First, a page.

But wherever we live next, it’s okay. Maybe what I need to write about California is that it makes me feel like all these dreams are possible, and after growing up on Long Island all I could think about was how impossible it felt to make any of my dreams come true. To look out the window of the house you own as an adult and see something drastically different from what you saw out the window of your childhood bedroom is often all the assurance you need that something—if not everything—will be different. I think I just wrote the conclusion sentence of my essay.

Cast-Off—Wednesday, May 5, 2010

Now that the cast is off it can be told: I broke my right hand on April 11. I kept this information mostly to myself because I was afraid Dell might take pity on me and give me less work, and I didn’t want them to because I love my Dell work. And because I broke my hand performing (or mis-performing) an acrobatic act that is best not described here.
Living with a spiral fracture of your fourth metacarpal is not for the weak. My first thought, as the full-time working mother of three, was that if I wasn’t careful I’d end up doing everything I was doing before, only left-handed. And that was almost entirely true. I couldn’t open jelly jars or write thank-you notes, to be sure, and Tom tried to relieve me of a number of chores, but except for the house looking like a big wind had blown all our possessions hither and thither I got everything done pretty much as usual. The strain of it took all the stuffing out of me.
Having a cast from the tips of your fingers to mid-forearm is an unexpected state for an adult and kept triggering all these long-lost memories from when I was eight years old. It was Christmas Eve and we kids were at Aunt Jean and Uncle Bill’s house anxious for dinner to start and desperate for diversion. I came up with the brilliant idea to start a game that required each of us to climb head-first down the ladder of my cousins’ bunk bed, flopping down onto a cot below. I still don’t know quite how I broke my wrist doing that; I didn’t fall and nothing went craack like it did this time. But I got up from the cot with a throbbing wrist and it wouldn’t do anything it was supposed to do from that moment forward. Even when I couldn’t open my Christmas presents my parents refused to take me to the emergency room. It was two days later that I was x-rayed and put in a cast for three weeks, just like this time except in plaster rather than fiberglas. I remember sitting in Mrs. Dembart’s classroom frustrated to tears that I couldn’t write.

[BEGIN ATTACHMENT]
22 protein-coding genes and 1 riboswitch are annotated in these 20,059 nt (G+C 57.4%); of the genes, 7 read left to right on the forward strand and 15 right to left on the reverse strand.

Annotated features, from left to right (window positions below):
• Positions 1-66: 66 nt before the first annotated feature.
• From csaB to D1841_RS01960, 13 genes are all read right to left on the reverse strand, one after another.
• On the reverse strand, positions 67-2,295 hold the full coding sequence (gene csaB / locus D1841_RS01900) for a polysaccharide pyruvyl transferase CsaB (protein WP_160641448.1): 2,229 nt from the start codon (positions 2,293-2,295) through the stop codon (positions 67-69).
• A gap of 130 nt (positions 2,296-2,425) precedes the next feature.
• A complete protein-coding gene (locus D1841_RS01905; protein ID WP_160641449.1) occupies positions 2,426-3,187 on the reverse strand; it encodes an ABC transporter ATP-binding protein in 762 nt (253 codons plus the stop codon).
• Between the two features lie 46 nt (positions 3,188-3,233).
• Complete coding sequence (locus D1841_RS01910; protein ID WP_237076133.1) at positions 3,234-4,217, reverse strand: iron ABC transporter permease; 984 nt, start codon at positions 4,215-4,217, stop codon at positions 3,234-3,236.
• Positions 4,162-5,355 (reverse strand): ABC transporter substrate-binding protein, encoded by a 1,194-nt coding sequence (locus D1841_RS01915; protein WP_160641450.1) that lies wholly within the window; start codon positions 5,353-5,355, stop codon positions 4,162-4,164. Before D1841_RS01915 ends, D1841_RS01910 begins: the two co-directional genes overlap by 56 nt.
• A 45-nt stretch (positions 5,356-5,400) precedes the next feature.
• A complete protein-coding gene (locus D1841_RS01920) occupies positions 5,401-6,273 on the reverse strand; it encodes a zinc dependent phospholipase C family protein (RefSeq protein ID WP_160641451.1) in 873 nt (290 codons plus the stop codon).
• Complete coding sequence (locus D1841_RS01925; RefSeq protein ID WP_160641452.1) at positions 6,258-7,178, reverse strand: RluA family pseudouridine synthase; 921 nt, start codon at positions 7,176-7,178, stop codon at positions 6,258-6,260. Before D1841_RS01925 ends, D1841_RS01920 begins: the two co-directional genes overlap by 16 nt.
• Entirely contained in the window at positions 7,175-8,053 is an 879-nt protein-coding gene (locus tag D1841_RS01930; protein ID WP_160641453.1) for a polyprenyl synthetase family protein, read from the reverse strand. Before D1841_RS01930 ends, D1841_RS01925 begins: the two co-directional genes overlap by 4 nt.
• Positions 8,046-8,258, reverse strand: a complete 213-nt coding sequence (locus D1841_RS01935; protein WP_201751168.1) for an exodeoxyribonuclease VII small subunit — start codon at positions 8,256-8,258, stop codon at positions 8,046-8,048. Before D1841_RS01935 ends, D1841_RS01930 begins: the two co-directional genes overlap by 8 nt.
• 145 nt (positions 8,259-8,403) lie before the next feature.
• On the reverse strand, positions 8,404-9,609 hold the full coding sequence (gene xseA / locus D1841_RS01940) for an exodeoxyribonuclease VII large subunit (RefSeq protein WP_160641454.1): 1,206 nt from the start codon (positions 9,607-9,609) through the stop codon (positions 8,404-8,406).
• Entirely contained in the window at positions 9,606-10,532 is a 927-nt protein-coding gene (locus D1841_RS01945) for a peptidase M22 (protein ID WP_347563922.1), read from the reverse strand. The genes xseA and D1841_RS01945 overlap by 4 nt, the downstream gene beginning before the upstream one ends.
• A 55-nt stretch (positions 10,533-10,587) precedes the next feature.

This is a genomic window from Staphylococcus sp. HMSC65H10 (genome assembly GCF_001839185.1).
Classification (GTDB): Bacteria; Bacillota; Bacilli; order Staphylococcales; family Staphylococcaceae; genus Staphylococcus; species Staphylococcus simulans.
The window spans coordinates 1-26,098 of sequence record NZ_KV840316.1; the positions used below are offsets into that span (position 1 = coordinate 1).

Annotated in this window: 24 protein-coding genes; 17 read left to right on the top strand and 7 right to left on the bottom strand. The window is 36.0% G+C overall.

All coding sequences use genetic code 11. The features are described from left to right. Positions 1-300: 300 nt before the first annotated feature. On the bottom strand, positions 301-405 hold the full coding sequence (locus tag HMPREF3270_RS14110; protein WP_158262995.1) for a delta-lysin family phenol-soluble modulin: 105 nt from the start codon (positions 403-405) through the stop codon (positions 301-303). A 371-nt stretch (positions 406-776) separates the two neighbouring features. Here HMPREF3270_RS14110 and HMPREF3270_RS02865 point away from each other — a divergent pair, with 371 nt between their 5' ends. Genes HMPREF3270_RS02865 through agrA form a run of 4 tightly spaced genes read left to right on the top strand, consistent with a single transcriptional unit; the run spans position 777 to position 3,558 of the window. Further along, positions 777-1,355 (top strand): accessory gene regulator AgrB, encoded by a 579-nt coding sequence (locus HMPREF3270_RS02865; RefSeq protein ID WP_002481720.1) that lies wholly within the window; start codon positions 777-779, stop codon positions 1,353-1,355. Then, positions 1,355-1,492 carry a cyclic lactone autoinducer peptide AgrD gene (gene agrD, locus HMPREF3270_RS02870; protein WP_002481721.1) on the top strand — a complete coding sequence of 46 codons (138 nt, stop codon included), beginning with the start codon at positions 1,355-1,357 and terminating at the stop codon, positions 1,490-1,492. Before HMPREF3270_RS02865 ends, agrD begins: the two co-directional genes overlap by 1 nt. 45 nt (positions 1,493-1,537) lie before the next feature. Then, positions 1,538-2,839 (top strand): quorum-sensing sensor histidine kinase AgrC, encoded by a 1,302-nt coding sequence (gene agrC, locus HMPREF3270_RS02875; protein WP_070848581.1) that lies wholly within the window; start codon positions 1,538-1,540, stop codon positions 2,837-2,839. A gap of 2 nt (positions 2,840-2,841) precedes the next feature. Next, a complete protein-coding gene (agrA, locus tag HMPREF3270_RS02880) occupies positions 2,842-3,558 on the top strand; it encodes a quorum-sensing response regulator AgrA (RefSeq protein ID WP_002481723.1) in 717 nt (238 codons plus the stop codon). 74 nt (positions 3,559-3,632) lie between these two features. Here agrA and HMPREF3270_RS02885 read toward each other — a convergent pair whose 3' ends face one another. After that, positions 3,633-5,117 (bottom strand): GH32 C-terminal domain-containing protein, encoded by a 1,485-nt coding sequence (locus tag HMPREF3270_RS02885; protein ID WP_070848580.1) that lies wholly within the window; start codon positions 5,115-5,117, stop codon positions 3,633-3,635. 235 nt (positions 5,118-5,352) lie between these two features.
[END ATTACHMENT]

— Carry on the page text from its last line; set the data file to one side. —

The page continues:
And so it was this time too. Now my frustration was that I could hardly type, and I discovered that my writing has a physical outlet in the flying fingers of my now-immobilized right hand. I was literally stifled; I felt like a singer whose throat was being squeezed. I couldn’t wait—couldn’t wait—to get the fucker off so I could compose, express, write the next chapter of my book, which was leaking out of me faster than my hunt-and-peck left hand could possibly record.
By the third weekend I was drinking rather a lot of red wine at night, trying to put myself out of my misery. On Friday I took Olivia to her first concert—at The Fillmore, no less, which is walking distance from our house—where we saw Rogue Wave. As I walked past the bouncer he asked whether I wanted him to ink the “Over 21” stamp on my cast, and it was the first time that grotty thing had made me smile. Walking around with The Fillmore’s cool-as-hell imprimatur on my cast was probably the only thing that got me from Friday to Monday, when I hoped and prayed I’d be sent off to rehab instead of being re-casted or splinted after the doc viewed my films.
But it turned out I had misunderstood him, or perhaps engaged in wishful hearing. He hadn’t said I’d be re-casted, splinted, or sent to rehab—he’d said I’d be re-casted OR splinted and then sent to rehab. Turns out my break was pretty bad and won’t be weight-bearing for three months minimum. The x-ray is vile: my splintered bone looks like two metacarpals instead of one. The top and bottom have mended and now the crack down the length of the bone has to fill in, one yogurt at a time.
Still, now I can type again, or could after a couple of days of wiggling my scaly white-and-green digits. When I’m out and about the splint goes with me, but at home alone—safe from crowds and the Tasmanian Devil Ava—my still-broken hand can get some air. And my soul can breathe too, here on the (virtual) page.


New, or Practically New

  • Fame and Fortune: Currently working on, and shocked to find I’m making headway with, the latter. Partly because of a bit of movement on the former. Perhaps endurance is the key to everything after all.